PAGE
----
Private Trading Community for Shippers

NTE launches solution for customized transportation execution, reports record revenues for Q2

Downers Grove, IL  August 6, 2002  Online logistics services provider NTE has launched a private trading community targeted at shippers seeking to automate their transportation plan to get improved routing guide compliance, time and cost savings, and better service.

The solution provider also reported record second quarter results spurred by transaction growth.

NTE said its TransTrade is an automated service that enables companies with core carrier relationships to secure transportation services systematically and dynamically using their business rules and core carriers. With TransTrade, a shipper's routing guide is used to drive all transactions using NTE's technologies and Web services delivery model.

John Murphy, NTE's vice president of product and solution strategy, suggested that automating the tendering and procurement functions enhances routing guide compliance and eliminates time-consuming, manual processes as work that previously was done via phone calls and faxes now can be done online or via system-to-system integrations.

"TransTrade enables you to execute your transportation plan as it was originally designed, using your carriers and business rules," Murphy said. "You can ensure strict compliance to your routing guide at predictable costs, enabling you to improve performance and gain supply chain control. The entire process can be automated so you save time and money."

Transportation execution can be configured based on shippers' preferences using flexible tiered or broadcast tendering. For example, a shipper can pick a low-cost carrier for a particular lane and a carrier with the highest service level for another lane. The shipper also can attempt to move the load within a certain time period or at a certain price in the open market using NTE's Public Exchange service, its member-based trading community in which multiple shippers and multiple carriers collaborate and transact.

Toshiba International Corp. was an early adopter of this solution. Earlier this year it began using NTE TransTrade to move more than 100 outbound shipments per day. Toshiba fully integrated its enterprise resource planning (ERP) system and six core carriers with NTE, enabling quick, efficient movement of heavy industrial equipment shipments from its Houston manufacturing site to its Kentucky distribution center and to customers throughout the United States.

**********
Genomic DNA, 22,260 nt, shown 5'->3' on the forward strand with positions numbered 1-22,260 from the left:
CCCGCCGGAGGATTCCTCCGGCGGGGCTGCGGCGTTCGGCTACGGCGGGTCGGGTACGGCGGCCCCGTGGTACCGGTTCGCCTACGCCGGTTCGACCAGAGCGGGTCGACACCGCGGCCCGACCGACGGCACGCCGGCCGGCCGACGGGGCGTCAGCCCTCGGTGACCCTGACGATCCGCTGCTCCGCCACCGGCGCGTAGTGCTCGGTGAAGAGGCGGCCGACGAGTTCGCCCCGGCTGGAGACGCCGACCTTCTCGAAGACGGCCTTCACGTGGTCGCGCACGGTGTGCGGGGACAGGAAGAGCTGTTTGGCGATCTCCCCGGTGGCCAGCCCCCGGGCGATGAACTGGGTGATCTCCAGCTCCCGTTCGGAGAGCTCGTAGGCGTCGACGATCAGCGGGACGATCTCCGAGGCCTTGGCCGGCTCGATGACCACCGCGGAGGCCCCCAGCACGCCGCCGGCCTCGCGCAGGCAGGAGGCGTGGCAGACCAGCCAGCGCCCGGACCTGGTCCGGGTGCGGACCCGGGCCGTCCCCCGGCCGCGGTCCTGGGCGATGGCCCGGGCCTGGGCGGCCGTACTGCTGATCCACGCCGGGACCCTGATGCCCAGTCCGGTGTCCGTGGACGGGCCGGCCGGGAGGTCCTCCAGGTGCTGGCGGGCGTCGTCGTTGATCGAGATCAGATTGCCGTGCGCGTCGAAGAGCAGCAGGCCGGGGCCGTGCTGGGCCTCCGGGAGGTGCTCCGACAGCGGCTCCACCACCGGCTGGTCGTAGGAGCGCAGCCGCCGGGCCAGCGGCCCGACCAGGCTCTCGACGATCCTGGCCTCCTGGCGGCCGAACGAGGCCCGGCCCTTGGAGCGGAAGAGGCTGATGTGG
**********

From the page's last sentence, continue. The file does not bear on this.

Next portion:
The benefits: Toshiba carriers get visibility to shipments in advance of pickups, staff no longer has to get freight quotes, transit times and OS&D are improved, and Toshiba is realizing savings. NTE also provides all TransTrade customers with metrics-based measurement capabilities.

"NTE ensures we get the right load to the right carrier," said Al Fitzpatrick, Toshiba's director of customer service. "Then it wraps all executions with value-added service and reports so we can track on-time records, damage claims, billing, customer satisfaction and carrier compliance. We now have an easier and better way to measure performance."

To use the new service, shippers pay an upfront fee for customized system configuration and project support, then a transaction or subscription fee for individual shipments. NTE hosts all applications. Shippers need not purchase special software or hardware nor, according to NTE, devote extensive information technology (IT) resources to the project. Implementations can be done in 30 days or less, the provider asserts.

Meanwhile, privately held NTE also reported record second-quarter revenues. Revenues for the quarter increased by 12 percent, spurred by a marked increase in the number of transactions between shippers, carriers and other supply chain trading partners working through the NTE system.

"We're now processing more transactions in a day than we did last year in a month," said Jim Davidson, NTE's president and CEO.

During the quarter, more than 2,000 companies transacted through NTE  most for the first time, according to the provider  buying or selling transportation capacity, or tendering orders so shippers could better manage their transportation operations. Most of these companies were suppliers of the shippers that launched the private communities.